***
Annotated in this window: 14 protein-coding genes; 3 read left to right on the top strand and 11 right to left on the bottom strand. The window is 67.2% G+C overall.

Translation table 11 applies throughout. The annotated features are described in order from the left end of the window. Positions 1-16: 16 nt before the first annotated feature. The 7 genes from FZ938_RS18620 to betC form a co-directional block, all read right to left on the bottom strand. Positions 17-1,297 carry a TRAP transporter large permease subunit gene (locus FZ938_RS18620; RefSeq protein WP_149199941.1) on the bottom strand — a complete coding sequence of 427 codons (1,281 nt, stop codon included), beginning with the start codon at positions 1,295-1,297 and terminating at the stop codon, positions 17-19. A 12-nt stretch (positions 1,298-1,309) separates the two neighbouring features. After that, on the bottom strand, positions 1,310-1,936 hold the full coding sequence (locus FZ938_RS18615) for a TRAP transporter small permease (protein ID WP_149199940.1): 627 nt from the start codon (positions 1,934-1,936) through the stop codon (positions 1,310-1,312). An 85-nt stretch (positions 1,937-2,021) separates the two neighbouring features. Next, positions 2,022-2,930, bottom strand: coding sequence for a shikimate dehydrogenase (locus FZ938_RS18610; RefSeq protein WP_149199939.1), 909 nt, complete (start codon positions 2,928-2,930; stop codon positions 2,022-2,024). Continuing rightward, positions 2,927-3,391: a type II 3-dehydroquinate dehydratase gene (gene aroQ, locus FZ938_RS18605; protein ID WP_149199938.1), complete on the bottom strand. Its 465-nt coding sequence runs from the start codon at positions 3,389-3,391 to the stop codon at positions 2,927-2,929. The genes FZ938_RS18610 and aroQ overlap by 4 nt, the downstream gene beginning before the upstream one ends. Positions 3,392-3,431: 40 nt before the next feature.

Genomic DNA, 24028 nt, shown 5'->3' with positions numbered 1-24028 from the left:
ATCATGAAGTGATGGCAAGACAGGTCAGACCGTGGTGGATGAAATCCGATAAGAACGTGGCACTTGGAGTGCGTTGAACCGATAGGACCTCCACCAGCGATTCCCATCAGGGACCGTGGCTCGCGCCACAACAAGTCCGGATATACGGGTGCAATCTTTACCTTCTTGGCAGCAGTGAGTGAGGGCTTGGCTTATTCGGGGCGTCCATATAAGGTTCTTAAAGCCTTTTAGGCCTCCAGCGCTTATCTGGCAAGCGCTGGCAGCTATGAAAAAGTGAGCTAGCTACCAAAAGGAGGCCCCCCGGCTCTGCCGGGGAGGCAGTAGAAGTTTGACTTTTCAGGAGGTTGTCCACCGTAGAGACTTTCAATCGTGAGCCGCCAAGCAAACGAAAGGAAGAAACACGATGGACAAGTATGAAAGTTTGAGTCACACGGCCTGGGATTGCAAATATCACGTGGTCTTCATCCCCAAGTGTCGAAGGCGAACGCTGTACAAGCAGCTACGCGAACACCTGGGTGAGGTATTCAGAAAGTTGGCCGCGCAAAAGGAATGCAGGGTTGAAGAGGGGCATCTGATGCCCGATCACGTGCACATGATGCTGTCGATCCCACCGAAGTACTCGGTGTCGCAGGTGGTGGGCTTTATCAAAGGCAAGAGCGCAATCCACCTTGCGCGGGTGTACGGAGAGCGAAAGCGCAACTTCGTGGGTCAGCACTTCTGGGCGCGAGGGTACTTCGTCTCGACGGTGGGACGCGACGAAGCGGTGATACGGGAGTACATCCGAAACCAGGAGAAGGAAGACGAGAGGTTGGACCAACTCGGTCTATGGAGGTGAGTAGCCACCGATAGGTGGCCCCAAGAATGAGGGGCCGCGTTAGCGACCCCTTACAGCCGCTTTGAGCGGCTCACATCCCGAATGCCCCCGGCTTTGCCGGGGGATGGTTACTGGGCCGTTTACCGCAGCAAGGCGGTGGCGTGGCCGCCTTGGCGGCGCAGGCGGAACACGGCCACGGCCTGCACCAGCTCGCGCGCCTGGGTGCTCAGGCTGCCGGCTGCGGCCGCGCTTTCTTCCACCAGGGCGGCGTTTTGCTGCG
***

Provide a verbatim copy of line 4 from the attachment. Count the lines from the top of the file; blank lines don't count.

ATCATGAAGTGATGGCAAGACAGGTCAGACCGTGGTGGATGAAATCCGATAAGAACGTGGCACTTGGAGTGCGTTGAACCGATAGGACCTCCACCAGCGATTCCCATCAGGGACCGTGGCTCGCGCCACAACAAGTCCGGATATACGGGTGCAATCTTTACCTTCTTGGCAGCAGTGAGTGAGGGCTTGGCTTATTCGGGGCGTCCATATAAGGTTCTTAAAGCCTTTTAGGCCTCCAGCGCTTATCTGGCAAGCGCTGGCAGCTATGAAAAAGTGAGCTAGCTACCAAAAGGAGGCCCCCCGGCTCTGCCGGGGAGGCAGTAGAAGTTTGACTTTTCAGGAGGTTGTCCACCGTAGAGACTTTCAATCGTGAGCCGCCAAGCAAACGAAAGGAAGAAACACGATGGACAAGTATGAAAGTTTGAGTCACACGGCCTGGGATTGCAAATATCACGTGGTCTTCATCCCCAAGTGTCGAAGGCGAACGCTGTACAAGCAGCTACGCGAACACCTGGGTGAGGTATTCAGAAAGTTGGCCGCGCAAAAGGAATGCAGGGTTGAAGAGGGGCATCTGATGCCCGATCACGTGCACATGATGCTGTCGATCCCACCGAAGTACTCGGTGTCGCAGGTGGTGGGCTTTATCAAAGGCAAGAGCGCAATCCACCTTGCGCGGGTGTACGGAGAGCGAAAGCGCAACTTCGTGGGTCAGCACTTCTGGGCGCGAGGGTACTTCGTCTCGACGGTGGGACGCGACGAAGCGGTGATACGGGAGTACATCCGAAACCAGGAGAAGGAAGACGAGAGGTTGGACCAACTCGGTCTATGGAGGTGAGTAGCCACCGATAGGTGGCCCCAAGAATGAGGGGCCGCGTTAGCGACCCCTTACAGCCGCTTTGAGCGGCTCACATCCCGAATGCCCCCGGCTTTGCCGGGGGATGGTTACTGGGCCGTTTACCGCAGCAAGGCGGTGGCGTGGCCGCCTTGGCGGCGCAGGCGGAACACGGCCACGGCCTGCACCAGCTCGCGCGCCTGGGTGCTCAGGCTGCCGGCTGCGGCCGCGCTTTCTTCCACCAGGGCGGCGTTTTGCTGCG